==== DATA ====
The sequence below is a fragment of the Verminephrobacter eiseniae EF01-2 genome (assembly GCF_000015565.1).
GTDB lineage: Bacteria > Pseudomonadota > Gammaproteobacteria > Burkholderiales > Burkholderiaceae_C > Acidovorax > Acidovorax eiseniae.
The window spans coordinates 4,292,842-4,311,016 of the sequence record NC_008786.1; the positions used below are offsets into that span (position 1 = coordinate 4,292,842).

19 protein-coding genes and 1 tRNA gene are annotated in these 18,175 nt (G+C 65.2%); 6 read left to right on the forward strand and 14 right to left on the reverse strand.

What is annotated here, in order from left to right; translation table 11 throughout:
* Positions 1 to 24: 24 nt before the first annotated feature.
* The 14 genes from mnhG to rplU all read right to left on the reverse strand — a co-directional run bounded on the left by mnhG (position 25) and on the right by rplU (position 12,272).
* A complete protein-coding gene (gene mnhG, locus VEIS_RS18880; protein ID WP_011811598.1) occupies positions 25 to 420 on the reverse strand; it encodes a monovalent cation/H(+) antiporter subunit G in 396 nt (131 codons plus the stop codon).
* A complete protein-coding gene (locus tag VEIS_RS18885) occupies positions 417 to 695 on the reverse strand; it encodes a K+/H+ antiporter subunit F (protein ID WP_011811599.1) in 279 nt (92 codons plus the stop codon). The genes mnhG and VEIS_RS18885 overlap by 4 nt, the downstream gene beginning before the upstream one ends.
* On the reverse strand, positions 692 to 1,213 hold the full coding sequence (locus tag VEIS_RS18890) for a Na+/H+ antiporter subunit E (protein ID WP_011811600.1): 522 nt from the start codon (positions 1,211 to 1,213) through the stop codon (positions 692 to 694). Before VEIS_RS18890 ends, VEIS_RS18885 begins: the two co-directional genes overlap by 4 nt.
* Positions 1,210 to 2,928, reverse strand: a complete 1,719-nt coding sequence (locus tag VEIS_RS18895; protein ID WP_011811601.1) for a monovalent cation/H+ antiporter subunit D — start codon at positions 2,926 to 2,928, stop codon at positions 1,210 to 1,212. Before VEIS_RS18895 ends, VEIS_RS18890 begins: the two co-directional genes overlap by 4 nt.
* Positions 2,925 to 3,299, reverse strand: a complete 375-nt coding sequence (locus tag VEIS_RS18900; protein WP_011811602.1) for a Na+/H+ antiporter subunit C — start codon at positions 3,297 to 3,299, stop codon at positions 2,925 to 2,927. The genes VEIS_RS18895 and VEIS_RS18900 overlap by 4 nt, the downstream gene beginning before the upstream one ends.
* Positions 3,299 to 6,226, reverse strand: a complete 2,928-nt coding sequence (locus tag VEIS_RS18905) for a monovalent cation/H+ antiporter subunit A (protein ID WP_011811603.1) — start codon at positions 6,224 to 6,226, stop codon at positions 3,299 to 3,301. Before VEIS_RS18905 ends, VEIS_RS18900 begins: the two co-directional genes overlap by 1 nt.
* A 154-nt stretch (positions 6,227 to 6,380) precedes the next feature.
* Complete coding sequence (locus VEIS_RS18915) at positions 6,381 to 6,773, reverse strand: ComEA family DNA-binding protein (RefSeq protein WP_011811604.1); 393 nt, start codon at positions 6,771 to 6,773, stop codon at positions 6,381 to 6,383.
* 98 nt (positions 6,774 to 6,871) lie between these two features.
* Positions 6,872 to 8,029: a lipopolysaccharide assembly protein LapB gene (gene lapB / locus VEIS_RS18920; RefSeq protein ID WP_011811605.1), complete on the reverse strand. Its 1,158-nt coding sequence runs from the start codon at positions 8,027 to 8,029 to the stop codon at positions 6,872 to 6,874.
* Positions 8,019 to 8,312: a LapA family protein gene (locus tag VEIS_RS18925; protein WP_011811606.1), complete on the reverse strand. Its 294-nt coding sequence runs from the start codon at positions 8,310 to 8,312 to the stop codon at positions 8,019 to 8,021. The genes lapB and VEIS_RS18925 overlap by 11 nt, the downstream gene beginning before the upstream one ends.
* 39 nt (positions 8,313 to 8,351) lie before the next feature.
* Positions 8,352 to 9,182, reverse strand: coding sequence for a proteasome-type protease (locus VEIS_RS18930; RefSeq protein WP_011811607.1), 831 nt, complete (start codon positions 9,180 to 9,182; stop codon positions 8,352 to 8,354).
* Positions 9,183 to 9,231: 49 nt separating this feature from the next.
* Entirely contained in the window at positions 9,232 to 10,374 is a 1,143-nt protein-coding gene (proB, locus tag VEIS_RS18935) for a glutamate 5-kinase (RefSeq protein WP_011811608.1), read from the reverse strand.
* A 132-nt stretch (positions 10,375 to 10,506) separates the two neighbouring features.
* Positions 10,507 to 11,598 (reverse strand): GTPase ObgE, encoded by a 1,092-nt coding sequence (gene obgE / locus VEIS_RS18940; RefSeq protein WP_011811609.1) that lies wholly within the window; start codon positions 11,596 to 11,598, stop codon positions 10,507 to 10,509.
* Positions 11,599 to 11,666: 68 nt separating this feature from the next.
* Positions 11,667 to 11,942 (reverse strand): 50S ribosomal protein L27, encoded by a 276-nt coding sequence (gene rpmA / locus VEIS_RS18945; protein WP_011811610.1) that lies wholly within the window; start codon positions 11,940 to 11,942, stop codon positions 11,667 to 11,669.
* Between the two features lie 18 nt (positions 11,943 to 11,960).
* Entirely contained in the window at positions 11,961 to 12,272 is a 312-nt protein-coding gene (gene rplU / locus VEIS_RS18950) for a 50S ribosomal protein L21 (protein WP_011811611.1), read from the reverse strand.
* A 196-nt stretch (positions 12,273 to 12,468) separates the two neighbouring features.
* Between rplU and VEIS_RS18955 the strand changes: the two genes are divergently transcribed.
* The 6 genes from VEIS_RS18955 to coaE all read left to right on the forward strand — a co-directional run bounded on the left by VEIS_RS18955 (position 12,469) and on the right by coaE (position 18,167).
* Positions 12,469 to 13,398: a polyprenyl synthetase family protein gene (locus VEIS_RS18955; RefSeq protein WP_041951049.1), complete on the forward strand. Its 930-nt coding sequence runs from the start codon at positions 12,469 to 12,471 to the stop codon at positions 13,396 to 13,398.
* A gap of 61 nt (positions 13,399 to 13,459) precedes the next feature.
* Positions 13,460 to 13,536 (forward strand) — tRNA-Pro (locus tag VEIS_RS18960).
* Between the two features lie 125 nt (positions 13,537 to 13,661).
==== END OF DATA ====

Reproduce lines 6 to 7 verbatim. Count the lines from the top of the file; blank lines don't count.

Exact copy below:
* Positions 1 to 24: 24 nt before the first annotated feature.
* The 14 genes from mnhG to rplU all read right to left on the reverse strand — a co-directional run bounded on the left by mnhG (position 25) and on the right by rplU (position 12,272).